Last year saw a definite downgrade in real estate sales throughout Manhattan. Though the land itself has a value of approximately $1.4 trillion, its residences haven’t fared so well. Real estate development has slowed down considerably over the course of the year.
Yet overall, the Manhattan real estate market is thriving, though it wasn’t always this way. Manhattan was first settled in 1609, and at the time of its official purchase, early settlers paid just $24 for it. When purchased, the island was nothing more than a bedrock of granite, and all sides of its sides were comprised of salt marsh. As a result, the Europeans found it was not the most suitable land to live on. In addition, the land wasn’t even able to be used for farming purposes.
It wasn’t until the 1900s that Manhattan was even able to have a real estate market. a demand for housing began that would change the course of the island forever. Though the upper parts of Manhattan were used as farming land until that point, the early 1900s saw the addition of apartment buildings to the neighborhood. By 1910, the population of Manhattan had reached its peak at 2.3 million. At that point, the rent for a Manhattan apartment was approximately $40 per month.
Aside from residential buildings, there was also a growing need for office buildings. By then the country’s workforce was quickly growing. And while prior to 1910 most people working in Manhattan were agricultural and industrial workers, there was a shift to those performing white collar work. As a result, skyscrapers were being erected all over the borough.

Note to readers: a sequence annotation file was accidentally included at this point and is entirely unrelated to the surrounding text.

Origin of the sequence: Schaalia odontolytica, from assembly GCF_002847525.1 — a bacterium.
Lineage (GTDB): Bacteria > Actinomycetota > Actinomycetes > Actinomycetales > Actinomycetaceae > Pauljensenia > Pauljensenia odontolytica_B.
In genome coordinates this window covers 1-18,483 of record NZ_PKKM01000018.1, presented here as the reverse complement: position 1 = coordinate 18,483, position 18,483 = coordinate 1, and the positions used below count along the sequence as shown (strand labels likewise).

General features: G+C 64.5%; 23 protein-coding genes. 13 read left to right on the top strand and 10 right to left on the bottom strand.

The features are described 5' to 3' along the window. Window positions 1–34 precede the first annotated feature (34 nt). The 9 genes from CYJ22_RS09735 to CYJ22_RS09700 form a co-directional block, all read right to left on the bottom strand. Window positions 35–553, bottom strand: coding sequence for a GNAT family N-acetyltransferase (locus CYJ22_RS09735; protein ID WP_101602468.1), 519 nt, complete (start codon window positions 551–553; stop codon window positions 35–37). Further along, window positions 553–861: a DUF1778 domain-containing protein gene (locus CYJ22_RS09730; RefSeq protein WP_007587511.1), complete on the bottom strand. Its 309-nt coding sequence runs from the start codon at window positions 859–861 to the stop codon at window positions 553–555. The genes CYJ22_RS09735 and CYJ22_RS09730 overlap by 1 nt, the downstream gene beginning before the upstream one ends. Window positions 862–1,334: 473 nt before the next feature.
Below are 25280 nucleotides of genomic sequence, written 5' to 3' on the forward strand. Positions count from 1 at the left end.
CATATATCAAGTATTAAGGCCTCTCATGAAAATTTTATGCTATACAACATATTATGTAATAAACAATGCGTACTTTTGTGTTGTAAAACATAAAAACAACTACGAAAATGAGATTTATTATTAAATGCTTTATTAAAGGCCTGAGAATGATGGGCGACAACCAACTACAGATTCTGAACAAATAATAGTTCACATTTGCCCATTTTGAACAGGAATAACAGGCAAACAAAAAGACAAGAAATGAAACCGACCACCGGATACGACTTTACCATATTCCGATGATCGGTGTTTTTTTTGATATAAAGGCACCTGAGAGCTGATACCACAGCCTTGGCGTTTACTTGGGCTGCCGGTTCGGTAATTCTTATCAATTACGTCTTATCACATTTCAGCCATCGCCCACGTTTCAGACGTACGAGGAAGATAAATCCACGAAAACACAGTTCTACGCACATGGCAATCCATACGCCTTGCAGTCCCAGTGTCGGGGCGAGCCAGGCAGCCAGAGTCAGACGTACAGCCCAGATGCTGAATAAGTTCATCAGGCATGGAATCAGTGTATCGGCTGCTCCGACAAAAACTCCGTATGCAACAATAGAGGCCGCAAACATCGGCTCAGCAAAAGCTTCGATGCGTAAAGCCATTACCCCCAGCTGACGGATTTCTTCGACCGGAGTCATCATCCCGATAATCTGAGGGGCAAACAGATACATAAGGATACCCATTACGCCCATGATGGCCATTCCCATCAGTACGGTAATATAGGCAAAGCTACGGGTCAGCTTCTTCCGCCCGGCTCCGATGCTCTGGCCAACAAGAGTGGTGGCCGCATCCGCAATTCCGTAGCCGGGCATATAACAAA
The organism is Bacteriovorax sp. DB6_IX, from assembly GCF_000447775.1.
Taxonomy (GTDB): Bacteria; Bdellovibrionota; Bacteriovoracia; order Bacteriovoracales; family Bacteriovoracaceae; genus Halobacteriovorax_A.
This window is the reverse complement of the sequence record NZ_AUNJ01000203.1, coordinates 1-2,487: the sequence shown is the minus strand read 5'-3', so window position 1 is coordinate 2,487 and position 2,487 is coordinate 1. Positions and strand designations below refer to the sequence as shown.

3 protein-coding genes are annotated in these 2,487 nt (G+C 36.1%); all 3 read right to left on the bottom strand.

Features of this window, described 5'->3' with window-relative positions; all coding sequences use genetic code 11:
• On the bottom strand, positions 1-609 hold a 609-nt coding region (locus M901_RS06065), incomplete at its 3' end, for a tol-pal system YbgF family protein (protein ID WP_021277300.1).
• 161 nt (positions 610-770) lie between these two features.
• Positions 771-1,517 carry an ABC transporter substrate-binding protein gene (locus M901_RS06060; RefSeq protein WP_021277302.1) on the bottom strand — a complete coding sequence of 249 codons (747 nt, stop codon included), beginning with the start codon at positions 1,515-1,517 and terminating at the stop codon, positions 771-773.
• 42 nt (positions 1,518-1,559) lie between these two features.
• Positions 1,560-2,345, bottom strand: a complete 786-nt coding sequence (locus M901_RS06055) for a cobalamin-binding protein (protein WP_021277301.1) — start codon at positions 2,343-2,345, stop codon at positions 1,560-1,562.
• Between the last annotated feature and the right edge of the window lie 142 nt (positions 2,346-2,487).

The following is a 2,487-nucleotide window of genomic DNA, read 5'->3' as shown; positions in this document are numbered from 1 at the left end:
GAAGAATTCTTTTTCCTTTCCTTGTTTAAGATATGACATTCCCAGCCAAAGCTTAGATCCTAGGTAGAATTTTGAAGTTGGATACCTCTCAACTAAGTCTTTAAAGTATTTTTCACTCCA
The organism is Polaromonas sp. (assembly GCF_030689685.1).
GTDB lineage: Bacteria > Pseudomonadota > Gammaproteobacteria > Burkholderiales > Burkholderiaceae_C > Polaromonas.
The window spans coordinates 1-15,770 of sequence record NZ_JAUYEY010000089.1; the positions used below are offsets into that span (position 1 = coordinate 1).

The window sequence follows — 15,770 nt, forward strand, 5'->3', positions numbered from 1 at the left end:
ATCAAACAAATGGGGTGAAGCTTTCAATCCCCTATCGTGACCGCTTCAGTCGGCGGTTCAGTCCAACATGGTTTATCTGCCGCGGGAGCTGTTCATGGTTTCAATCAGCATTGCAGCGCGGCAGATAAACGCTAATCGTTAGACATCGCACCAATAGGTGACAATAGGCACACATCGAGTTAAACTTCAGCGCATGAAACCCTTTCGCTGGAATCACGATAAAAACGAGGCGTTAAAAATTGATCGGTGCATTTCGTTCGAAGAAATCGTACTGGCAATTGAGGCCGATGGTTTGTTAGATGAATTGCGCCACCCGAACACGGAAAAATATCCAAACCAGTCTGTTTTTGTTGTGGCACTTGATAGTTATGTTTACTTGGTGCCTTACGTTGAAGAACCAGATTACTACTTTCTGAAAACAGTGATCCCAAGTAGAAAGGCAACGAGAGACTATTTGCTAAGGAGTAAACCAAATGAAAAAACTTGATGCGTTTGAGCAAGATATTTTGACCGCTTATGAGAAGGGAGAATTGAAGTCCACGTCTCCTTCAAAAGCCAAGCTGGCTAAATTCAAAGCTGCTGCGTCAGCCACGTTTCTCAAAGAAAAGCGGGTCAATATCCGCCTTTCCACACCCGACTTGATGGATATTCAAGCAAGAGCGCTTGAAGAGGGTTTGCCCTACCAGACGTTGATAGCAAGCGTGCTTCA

Throughout the 1920s, property values were beginning to rise. When the decade came to a close, Park Avenue apartments were 44% more expensive to rent than they had been previously. Despite the setback of the Great Depression, New York City a whole didn’t suffer for as long as other areas did. By 1935, rentals throughout the city were rising in rate and frequency. In fact, the East Side saw 22% more people renting apartments.
After the conclusion of World War II, the 1940s saw the city facing a shortage in housing. Soldiers coming home from the war was extremely good for Manhattan’s real estate scene. It resulted in a housing boom. Over the course of the next decade, apartment rentals in Manhattan rose to $60 per month.
The 1960s were when Manhattan real estate began to thrive even more. This would continue at a steady pace until 1980. At that time it was 400% more expensive to rent an apartment or buy a house in Manhattan. Ever since, real estate has been a hot commodity in Manhattan.